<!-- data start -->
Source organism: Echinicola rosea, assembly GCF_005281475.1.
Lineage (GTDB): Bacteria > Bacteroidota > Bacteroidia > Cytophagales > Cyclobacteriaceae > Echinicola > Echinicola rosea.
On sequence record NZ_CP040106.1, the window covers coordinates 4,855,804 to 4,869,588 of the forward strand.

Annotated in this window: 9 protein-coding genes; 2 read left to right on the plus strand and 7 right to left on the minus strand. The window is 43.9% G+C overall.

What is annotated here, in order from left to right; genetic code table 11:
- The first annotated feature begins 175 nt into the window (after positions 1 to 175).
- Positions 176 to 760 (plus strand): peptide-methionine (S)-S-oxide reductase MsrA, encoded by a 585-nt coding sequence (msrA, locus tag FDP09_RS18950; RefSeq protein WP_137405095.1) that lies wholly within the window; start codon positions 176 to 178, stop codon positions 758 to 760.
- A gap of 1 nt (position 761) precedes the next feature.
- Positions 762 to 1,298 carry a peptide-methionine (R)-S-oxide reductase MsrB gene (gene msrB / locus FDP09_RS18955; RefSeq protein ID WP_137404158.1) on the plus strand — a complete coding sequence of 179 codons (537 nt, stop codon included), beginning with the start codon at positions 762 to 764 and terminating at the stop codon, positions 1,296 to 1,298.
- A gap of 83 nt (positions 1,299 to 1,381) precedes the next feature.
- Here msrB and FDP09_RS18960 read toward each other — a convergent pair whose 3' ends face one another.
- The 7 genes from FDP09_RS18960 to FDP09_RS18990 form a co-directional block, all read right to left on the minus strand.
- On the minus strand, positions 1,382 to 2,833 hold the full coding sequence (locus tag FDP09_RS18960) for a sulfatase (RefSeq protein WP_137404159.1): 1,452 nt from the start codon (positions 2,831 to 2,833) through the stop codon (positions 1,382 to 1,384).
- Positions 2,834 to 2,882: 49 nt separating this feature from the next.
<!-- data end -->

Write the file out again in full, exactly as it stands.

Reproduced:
Source organism: Echinicola rosea, assembly GCF_005281475.1.
Lineage (GTDB): Bacteria > Bacteroidota > Bacteroidia > Cytophagales > Cyclobacteriaceae > Echinicola > Echinicola rosea.
On sequence record NZ_CP040106.1, the window covers coordinates 4,855,804 to 4,869,588 of the forward strand.

Annotated in this window: 9 protein-coding genes; 2 read left to right on the plus strand and 7 right to left on the minus strand. The window is 43.9% G+C overall.

What is annotated here, in order from left to right; genetic code table 11:
- The first annotated feature begins 175 nt into the window (after positions 1 to 175).
- Positions 176 to 760 (plus strand): peptide-methionine (S)-S-oxide reductase MsrA, encoded by a 585-nt coding sequence (msrA, locus tag FDP09_RS18950; RefSeq protein WP_137405095.1) that lies wholly within the window; start codon positions 176 to 178, stop codon positions 758 to 760.
- A gap of 1 nt (position 761) precedes the next feature.
- Positions 762 to 1,298 carry a peptide-methionine (R)-S-oxide reductase MsrB gene (gene msrB / locus FDP09_RS18955; RefSeq protein ID WP_137404158.1) on the plus strand — a complete coding sequence of 179 codons (537 nt, stop codon included), beginning with the start codon at positions 762 to 764 and terminating at the stop codon, positions 1,296 to 1,298.
- A gap of 83 nt (positions 1,299 to 1,381) precedes the next feature.
- Here msrB and FDP09_RS18960 read toward each other — a convergent pair whose 3' ends face one another.
- The 7 genes from FDP09_RS18960 to FDP09_RS18990 form a co-directional block, all read right to left on the minus strand.
- On the minus strand, positions 1,382 to 2,833 hold the full coding sequence (locus tag FDP09_RS18960) for a sulfatase (RefSeq protein WP_137404159.1): 1,452 nt from the start codon (positions 2,831 to 2,833) through the stop codon (positions 1,382 to 1,384).
- Positions 2,834 to 2,882: 49 nt separating this feature from the next.